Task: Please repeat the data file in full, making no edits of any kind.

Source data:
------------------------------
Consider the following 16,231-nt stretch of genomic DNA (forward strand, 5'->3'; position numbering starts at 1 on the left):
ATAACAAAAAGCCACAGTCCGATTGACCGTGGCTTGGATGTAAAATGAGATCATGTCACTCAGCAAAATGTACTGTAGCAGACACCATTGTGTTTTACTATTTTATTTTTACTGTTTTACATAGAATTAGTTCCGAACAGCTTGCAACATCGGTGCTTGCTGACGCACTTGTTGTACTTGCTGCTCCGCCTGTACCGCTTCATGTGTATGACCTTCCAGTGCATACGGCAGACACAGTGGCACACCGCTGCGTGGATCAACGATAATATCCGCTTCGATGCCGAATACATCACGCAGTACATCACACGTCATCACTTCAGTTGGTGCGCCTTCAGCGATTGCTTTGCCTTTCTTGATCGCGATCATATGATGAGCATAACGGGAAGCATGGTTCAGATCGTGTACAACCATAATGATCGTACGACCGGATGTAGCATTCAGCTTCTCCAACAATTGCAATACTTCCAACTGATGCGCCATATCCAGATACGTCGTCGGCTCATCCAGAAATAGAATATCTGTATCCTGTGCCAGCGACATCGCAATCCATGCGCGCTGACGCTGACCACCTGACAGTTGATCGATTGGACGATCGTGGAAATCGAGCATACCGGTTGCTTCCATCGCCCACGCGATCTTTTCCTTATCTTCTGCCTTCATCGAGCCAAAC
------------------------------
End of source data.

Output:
Consider the following 16,231-nt stretch of genomic DNA (forward strand, 5'->3'; position numbering starts at 1 on the left):
ATAACAAAAAGCCACAGTCCGATTGACCGTGGCTTGGATGTAAAATGAGATCATGTCACTCAGCAAAATGTACTGTAGCAGACACCATTGTGTTTTACTATTTTATTTTTACTGTTTTACATAGAATTAGTTCCGAACAGCTTGCAACATCGGTGCTTGCTGACGCACTTGTTGTACTTGCTGCTCCGCCTGTACCGCTTCATGTGTATGACCTTCCAGTGCATACGGCAGACACAGTGGCACACCGCTGCGTGGATCAACGATAATATCCGCTTCGATGCCGAATACATCACGCAGTACATCACACGTCATCACTTCAGTTGGTGCGCCTTCAGCGATTGCTTTGCCTTTCTTGATCGCGATCATATGATGAGCATAACGGGAAGCATGGTTCAGATCGTGTACAACCATAATGATCGTACGACCGGATGTAGCATTCAGCTTCTCCAACAATTGCAATACTTCCAACTGATGCGCCATATCCAGATACGTCGTCGGCTCATCCAGAAATAGAATATCTGTATCCTGTGCCAGCGACATCGCAATCCATGCGCGCTGACGCTGACCACCTGACAGTTGATCGATTGGACGATCGTGGAAATCGAGCATACCGGTTGCTTCCATCGCCCACGCGATCTTTTCCTTATCTTCTGCCTTCATCGAGCCAAAC